The Africa Programme is now examining increasingly complex maritime security challenges in the Gulf of Guinea. This draws on our track record on piracy, extractive issues and armed non-state actors, as well as our regional end expert networks, including in Nigeria and Angola.

The Africa Programme became a leading source of policy relevant information on the nature and political context of the threats posed by Somali pirates, as part of our Horn of Africa Project.

This included an influential paper on Piracy in Somalia written by Roger Middleton in 2008.

Reports and meetings since then have assisted a number of government ministries, militaries, non-governmental organizations and companies in better understanding and addressing the the threat.

Although hijacking of ships continues, a number of measures, including counter-piracy operations off the coast of Somalia have reduced piracy in the region. 

Piracy and armed robbery at sea are ongoing challenges, but so is crude oil theft, drugs smuggling and other forms of illegal activity with links into broader regional problems of corruption, lacking capacity and land-based criminality and underdevelopment.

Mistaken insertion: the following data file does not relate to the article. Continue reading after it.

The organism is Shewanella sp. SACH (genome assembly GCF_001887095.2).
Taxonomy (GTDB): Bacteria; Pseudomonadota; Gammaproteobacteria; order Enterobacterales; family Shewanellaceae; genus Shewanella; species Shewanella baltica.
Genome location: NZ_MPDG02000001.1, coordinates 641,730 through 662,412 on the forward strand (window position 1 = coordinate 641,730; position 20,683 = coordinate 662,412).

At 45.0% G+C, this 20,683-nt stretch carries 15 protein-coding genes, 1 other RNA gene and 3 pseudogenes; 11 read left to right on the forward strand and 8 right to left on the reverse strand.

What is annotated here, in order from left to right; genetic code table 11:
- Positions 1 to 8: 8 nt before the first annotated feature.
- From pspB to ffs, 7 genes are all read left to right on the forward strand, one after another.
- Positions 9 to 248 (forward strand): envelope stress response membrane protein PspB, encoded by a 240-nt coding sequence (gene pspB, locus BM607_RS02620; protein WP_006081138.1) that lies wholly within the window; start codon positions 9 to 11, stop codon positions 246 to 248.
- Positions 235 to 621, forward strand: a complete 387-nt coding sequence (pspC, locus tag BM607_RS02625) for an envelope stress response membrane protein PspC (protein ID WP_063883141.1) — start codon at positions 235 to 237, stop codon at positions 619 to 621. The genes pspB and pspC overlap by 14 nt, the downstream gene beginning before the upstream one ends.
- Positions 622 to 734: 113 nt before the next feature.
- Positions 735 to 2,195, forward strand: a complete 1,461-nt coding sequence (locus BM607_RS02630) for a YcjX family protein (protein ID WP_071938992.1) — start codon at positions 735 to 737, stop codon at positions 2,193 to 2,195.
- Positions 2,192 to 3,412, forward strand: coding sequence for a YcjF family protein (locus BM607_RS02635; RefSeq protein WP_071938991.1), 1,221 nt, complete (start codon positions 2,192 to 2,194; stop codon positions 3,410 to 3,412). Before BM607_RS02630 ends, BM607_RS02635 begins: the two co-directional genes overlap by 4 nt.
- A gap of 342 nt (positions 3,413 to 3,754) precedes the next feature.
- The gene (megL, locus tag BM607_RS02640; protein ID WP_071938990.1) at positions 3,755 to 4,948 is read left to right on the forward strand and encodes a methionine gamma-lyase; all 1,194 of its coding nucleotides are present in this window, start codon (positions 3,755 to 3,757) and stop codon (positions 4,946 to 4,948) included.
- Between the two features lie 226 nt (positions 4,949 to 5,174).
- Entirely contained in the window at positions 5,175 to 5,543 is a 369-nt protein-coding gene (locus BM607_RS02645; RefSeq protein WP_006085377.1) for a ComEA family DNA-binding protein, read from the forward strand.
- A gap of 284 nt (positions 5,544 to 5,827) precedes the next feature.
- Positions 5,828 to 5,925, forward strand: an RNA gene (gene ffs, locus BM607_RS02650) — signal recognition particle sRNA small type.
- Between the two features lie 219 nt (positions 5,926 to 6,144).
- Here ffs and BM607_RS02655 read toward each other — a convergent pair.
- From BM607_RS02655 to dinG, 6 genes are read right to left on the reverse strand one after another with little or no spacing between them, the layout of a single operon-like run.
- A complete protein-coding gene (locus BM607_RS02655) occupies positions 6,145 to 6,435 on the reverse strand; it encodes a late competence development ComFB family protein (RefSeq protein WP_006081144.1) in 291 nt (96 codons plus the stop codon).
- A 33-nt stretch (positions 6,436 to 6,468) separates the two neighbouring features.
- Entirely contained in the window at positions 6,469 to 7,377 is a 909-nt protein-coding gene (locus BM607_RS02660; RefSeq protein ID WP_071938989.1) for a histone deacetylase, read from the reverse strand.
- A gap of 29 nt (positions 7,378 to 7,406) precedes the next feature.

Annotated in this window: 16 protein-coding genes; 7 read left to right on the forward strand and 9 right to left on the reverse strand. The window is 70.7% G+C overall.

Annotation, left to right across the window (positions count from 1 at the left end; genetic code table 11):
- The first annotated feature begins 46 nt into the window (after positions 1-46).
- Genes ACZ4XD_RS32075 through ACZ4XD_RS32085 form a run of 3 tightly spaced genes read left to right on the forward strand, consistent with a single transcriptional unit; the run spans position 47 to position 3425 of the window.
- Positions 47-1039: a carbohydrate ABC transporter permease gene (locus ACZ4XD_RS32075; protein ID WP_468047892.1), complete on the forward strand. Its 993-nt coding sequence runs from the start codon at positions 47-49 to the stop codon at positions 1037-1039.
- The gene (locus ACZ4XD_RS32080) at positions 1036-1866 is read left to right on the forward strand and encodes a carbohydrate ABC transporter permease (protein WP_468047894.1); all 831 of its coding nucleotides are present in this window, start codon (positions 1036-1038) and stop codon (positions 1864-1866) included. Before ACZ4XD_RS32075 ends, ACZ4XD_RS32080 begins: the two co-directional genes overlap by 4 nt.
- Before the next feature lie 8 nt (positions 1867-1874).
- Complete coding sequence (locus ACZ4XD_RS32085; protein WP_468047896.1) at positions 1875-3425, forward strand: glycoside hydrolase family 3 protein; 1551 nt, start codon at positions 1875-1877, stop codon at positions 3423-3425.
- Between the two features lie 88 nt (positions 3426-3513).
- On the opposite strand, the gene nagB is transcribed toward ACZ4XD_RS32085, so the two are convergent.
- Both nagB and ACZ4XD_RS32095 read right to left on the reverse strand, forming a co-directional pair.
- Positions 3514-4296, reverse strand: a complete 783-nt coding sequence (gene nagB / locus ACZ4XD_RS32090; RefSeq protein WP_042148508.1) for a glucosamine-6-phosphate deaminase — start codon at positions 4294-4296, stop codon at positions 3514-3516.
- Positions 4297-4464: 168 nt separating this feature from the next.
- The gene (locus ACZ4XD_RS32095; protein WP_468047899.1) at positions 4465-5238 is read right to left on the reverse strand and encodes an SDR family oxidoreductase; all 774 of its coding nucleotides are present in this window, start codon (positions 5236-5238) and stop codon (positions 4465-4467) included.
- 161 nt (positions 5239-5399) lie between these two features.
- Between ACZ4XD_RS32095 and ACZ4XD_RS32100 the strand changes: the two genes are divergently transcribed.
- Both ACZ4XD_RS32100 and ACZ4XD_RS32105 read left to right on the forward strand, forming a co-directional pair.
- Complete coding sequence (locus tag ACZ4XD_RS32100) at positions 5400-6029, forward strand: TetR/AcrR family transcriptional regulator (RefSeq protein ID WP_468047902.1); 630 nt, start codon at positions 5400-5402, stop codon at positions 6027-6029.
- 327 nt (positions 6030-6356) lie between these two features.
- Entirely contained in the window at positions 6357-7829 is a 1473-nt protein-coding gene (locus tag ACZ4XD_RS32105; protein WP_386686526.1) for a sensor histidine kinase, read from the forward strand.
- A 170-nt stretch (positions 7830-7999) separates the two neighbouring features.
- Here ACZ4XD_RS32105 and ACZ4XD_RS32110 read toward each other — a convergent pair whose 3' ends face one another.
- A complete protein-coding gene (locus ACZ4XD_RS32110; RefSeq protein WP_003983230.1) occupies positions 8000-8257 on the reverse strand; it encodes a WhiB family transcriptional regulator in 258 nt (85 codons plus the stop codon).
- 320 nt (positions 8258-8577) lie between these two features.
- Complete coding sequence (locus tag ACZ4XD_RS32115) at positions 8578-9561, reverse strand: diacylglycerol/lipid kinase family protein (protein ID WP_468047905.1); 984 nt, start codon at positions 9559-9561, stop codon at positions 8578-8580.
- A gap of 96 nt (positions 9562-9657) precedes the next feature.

Regional maritime security is important to the energy security of a number of international actors. At the same time maritime resources such as fish, aquaculture and healthy ecosystems directly contribute to the livelihoods of many Africans.

Related documents

Briefing Note: Coordinating an International Approach to the Payment of Ransoms: Policy Options for Preventing the Payment of Ransoms
pdf | 132.33 KB
Discussion Document: Coordinating an International Approach to the Payment of Ransoms: Policy Options for Reducing Ransom Payments
pdf | 141.61 KB

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